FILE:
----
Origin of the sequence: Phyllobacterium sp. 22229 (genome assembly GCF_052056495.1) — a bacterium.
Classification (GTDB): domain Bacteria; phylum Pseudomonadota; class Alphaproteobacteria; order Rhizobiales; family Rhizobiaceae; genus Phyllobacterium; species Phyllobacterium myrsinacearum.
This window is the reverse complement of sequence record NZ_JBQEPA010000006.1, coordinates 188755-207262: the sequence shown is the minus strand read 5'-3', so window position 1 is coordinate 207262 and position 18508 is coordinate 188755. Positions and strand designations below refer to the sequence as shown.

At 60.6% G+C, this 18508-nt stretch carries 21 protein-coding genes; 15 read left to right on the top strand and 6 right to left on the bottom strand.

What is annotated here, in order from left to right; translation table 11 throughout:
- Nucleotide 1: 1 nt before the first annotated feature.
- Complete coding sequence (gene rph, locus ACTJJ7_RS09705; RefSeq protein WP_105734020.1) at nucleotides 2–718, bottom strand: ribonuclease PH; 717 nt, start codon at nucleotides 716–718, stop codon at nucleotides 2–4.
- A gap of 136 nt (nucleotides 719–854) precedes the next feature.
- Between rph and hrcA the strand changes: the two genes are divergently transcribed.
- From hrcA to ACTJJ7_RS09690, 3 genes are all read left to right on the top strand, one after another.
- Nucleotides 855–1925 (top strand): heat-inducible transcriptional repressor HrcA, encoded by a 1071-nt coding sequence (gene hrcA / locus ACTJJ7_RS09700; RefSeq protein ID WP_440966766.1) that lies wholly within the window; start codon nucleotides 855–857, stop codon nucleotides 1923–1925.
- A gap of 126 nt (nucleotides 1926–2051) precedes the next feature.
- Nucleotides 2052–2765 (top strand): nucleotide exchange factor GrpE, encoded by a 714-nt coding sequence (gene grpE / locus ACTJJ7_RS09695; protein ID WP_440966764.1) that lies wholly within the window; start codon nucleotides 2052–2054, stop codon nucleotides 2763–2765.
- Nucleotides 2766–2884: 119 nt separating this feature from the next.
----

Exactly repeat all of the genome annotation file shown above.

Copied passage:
Origin of the sequence: Phyllobacterium sp. 22229 (genome assembly GCF_052056495.1) — a bacterium.
Classification (GTDB): domain Bacteria; phylum Pseudomonadota; class Alphaproteobacteria; order Rhizobiales; family Rhizobiaceae; genus Phyllobacterium; species Phyllobacterium myrsinacearum.
This window is the reverse complement of sequence record NZ_JBQEPA010000006.1, coordinates 188755-207262: the sequence shown is the minus strand read 5'-3', so window position 1 is coordinate 207262 and position 18508 is coordinate 188755. Positions and strand designations below refer to the sequence as shown.

At 60.6% G+C, this 18508-nt stretch carries 21 protein-coding genes; 15 read left to right on the top strand and 6 right to left on the bottom strand.

What is annotated here, in order from left to right; translation table 11 throughout:
- Nucleotide 1: 1 nt before the first annotated feature.
- Complete coding sequence (gene rph, locus ACTJJ7_RS09705; RefSeq protein WP_105734020.1) at nucleotides 2–718, bottom strand: ribonuclease PH; 717 nt, start codon at nucleotides 716–718, stop codon at nucleotides 2–4.
- A gap of 136 nt (nucleotides 719–854) precedes the next feature.
- Between rph and hrcA the strand changes: the two genes are divergently transcribed.
- From hrcA to ACTJJ7_RS09690, 3 genes are all read left to right on the top strand, one after another.
- Nucleotides 855–1925 (top strand): heat-inducible transcriptional repressor HrcA, encoded by a 1071-nt coding sequence (gene hrcA / locus ACTJJ7_RS09700; RefSeq protein ID WP_440966766.1) that lies wholly within the window; start codon nucleotides 855–857, stop codon nucleotides 1923–1925.
- A gap of 126 nt (nucleotides 1926–2051) precedes the next feature.
- Nucleotides 2052–2765 (top strand): nucleotide exchange factor GrpE, encoded by a 714-nt coding sequence (gene grpE / locus ACTJJ7_RS09695; protein ID WP_440966764.1) that lies wholly within the window; start codon nucleotides 2052–2054, stop codon nucleotides 2763–2765.
- Nucleotides 2766–2884: 119 nt separating this feature from the next.